Brazil's Lula in land reform talks - Landless Movement leaders presented Lula with a series of demands

July 3, 2003


Brazil's President Luiz Inacio Lula da Silva has told landless workers' leaders that he is committed to wide-ranging land reform.

The president - commonly known as Lula - held an emergency meeting in Brasilia with leaders of the Landless Movement (MST), amid an increasingly tense conflict over land.

Recently, the Landless Movement has been invading farms and imposing blockades to try to force the government to adhere to its election promises of land reform.

MST leaders presented Lula with a series of demands, including settling more than a million landless people on land by the end of 2006.

The movement warned it would step up its action if land reforms were not accelerated.

Lula has appealed to the MST to be patient and stop its occupations.

List of demands

The MST launched a fresh wave of occupations in March, saying its members were too hungry to wait for land reforms to take effect.

According to Gercino Jose da Silva, Lula's agricultural ombudsman, the government has taken over 593,000 acres (240,000 hectares) since 1 January, 2003.

He said about 60,000 families should be settled on land of their own by the end of the year.

As well as the demand for settling land, the MST wants to take action against landlords, who hire militias to protect their farms.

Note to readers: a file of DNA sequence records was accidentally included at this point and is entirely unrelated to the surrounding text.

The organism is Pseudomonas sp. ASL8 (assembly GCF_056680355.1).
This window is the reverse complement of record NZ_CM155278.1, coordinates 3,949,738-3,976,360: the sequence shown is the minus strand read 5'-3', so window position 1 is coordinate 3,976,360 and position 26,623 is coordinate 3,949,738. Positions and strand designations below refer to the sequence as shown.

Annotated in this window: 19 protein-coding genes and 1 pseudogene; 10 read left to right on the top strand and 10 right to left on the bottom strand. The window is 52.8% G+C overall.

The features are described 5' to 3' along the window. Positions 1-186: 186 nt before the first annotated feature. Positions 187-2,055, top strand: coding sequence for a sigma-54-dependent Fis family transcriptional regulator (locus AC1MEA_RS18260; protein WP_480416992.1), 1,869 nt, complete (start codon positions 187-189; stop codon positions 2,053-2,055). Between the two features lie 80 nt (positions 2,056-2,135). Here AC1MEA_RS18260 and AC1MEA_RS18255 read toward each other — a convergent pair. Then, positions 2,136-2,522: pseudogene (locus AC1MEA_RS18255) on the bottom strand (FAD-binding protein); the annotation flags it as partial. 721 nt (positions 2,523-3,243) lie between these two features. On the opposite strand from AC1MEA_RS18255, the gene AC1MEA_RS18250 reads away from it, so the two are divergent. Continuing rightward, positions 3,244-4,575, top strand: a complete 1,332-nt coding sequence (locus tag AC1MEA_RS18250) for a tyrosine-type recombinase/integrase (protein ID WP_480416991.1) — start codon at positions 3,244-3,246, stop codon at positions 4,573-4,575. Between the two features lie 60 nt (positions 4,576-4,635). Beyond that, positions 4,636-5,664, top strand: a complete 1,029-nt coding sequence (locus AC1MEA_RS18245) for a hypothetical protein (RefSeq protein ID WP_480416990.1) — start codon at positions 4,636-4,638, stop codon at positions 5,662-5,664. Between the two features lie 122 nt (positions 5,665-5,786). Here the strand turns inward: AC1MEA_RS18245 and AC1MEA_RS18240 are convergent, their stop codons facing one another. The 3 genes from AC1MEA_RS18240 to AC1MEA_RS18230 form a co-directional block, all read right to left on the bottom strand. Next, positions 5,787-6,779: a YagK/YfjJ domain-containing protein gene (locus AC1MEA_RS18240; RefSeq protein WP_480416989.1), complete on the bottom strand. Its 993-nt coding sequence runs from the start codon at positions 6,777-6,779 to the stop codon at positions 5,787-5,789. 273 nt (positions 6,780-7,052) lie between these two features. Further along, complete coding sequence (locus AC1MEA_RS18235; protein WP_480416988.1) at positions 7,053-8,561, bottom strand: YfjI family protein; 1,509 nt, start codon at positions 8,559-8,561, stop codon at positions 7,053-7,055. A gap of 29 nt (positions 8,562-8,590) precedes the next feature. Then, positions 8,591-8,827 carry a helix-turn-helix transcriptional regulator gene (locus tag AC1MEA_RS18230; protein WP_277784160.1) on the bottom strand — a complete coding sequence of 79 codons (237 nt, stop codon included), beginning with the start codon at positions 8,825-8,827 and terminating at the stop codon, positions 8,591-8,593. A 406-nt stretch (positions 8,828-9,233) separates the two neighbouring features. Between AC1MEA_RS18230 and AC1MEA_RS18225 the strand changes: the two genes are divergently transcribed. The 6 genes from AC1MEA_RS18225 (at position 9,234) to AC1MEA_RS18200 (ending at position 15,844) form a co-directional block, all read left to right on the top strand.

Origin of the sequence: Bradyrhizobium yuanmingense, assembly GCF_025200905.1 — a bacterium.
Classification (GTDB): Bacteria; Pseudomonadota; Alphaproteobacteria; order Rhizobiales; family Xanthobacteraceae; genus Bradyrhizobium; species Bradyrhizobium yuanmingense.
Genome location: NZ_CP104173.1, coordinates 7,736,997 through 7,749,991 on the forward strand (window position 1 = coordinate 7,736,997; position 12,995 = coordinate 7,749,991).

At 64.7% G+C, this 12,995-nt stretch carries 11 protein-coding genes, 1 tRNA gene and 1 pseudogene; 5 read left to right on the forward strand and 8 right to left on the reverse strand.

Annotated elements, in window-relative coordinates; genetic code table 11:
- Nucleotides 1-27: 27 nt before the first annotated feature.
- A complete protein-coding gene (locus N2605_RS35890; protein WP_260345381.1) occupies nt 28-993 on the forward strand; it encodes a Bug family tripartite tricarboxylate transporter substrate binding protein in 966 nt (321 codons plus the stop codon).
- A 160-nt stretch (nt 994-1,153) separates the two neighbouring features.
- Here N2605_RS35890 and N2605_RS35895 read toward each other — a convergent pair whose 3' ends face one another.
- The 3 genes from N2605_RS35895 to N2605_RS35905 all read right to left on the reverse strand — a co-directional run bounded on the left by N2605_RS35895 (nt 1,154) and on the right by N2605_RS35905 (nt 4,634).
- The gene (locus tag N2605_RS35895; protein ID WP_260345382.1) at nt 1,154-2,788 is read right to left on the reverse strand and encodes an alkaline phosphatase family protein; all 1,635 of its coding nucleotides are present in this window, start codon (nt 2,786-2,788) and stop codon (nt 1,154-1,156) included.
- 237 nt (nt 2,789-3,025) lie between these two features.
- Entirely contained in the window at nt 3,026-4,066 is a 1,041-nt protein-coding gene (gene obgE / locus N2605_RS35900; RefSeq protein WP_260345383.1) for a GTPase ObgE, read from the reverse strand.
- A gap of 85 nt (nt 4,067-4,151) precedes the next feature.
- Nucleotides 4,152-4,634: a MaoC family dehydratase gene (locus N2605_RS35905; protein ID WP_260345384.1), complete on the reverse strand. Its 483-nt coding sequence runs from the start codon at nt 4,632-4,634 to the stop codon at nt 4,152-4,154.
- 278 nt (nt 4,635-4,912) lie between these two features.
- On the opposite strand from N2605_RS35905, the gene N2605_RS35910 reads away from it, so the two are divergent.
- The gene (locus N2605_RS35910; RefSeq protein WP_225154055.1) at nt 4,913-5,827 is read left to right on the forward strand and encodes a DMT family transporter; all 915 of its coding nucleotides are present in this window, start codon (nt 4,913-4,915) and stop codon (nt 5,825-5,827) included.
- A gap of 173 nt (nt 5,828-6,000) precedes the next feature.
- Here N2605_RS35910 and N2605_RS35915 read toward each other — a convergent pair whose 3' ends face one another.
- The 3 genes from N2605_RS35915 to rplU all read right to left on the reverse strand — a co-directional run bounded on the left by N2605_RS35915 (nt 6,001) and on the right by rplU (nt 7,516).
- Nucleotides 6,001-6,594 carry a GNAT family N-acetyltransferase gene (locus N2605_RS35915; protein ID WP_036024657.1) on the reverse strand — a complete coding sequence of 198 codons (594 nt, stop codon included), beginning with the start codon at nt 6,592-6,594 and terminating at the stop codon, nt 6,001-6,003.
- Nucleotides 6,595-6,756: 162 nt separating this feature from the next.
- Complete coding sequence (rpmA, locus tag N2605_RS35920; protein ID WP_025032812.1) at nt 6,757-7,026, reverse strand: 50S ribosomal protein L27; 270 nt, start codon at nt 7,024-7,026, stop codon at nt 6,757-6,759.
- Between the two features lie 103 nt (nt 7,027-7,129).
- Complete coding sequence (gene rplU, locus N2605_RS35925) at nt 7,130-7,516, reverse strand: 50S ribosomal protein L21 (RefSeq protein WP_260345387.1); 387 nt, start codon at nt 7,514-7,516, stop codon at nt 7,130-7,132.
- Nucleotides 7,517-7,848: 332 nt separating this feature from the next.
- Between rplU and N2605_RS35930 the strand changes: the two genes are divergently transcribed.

The BBC's Tom Gibb in Sao Paolo says Brazil's powerful farmers' lobby is pushing hard for Lula to take action to rein in the MST.

Lula's main problem, he says, is a lack of resources to acquire land and then provide electricity, water, credit and other facilities to families that are settled.

Meeting 'unacceptable'

The vast majority of arable land in Brazil is owned by a small number of landowners.

The MST is currently occupying more than 100 sites and is staging protests in 20 states.

It says it will continue invasions and other protests until the government complies with its demands.

Lula has come under fire from some quarters for meeting the peasant leaders.

"It is totally unacceptable that the government opened its doors to a violent guerrilla group like the MST, while it has never sought to establish a dialogue with rural producers," said Humberto Sa, of the Movement of Anti-MST Rural Producers.

He said many ranchers were forming armed militias to defend themselves.


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